Patrick Ward: People always talk about sprinters and their physiques but fail to recognize that sprinters don't do interval training the way that people think. They sprint, then rest for awhile, then sprint again. It isn't 30 sec work:30 sec rest or anything like that.

    For example, if you look in my journal (on my site), on wed., we did all our sprinting first and then our deadlifts. Our warm up was about 20min of activity centering around some dynamic mobility drills and 100m strides. Then, we did some subamximal 30m sprints to get the legs prepared. Then we were ready. We alternated sets of weighted 30m accelerations (low weight) and un-weighted 30m accelerations. Trying to accelerate up to the 20m mark (established by a cone) and then maintain that pace for the final 10m. We did 3 weight sprints and 3 unweighted sprints (6 total) and then we did a variety of medicine ball throws. Then we went inside and worked on some deadlifts and called it a day.

    I would do something similar. 15-20min. on non-stop activity for warm up, mixing in dynamic drills (body weight squats, lunges, various stretches held for 1-2sec, etc) and 100m strides (very low intensity and keep loose). Then, perform some sprints (20-40m), but they don't have to be all out 100% max effort. 90-95% (submax sprints) are fine and make sure you are working on good technique. You can take full rest in between the sets (3-5min) or do some walking or light activity, but nothing to strenuous. I would do anywhere from 5-8 sprints and then go lift.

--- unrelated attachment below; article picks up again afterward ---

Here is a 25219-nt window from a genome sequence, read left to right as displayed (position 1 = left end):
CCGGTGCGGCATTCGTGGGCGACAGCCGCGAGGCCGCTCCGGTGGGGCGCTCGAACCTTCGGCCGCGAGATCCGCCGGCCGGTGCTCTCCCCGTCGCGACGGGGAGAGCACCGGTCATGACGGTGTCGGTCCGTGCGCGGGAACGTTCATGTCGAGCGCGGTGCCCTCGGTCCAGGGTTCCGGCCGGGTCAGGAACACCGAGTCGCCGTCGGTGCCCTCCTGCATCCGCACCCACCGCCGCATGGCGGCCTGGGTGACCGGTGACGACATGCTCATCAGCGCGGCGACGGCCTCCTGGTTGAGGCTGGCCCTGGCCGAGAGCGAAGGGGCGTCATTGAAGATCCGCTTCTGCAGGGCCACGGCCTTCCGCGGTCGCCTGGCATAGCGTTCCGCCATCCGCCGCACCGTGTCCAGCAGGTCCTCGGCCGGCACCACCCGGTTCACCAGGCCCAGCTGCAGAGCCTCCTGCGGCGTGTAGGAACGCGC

Something along those lines.

    Spelling this out in detail for BGB - an Ian King type of arrangement - here's what we came up with:

    Horizontal push pull (optional calves and abs)
    5x5 bench
    5x5 T-bars ** sub in chest-supported T-bars or other movement you can tolerate, such as motorcycle rows or inverted rows AKA "fat man pullups"
    3x8 incline dumbbell bench
    3x8 one arm dumbbell rows **sub in one-arm cable rows if these bother you
    (optional 12 rep stuff, abs, calves)

    Quad dominant, ham accessory (optional biceps)
    Instead of:
    5x5 back squats
    3x8 front squats
    3x12 walking lunges
    (optional 12 rep stuff for quads, optional biceps)


    Do this:
    Dynamic warmup
    5-8 Sprints - see above for details

    Front Squat - 3-count eccentric/1-count isometric hold - 5x6
    Lateral lunge - 3x8
    SHELC - 3x12
    (optional bicep work)

    Vertical push pull (optional calves and abs)
    5x5 weighted chins
    5x5 millies
    3x8 alternating single arm lat pulldowns
    3x8 Oly bar corner press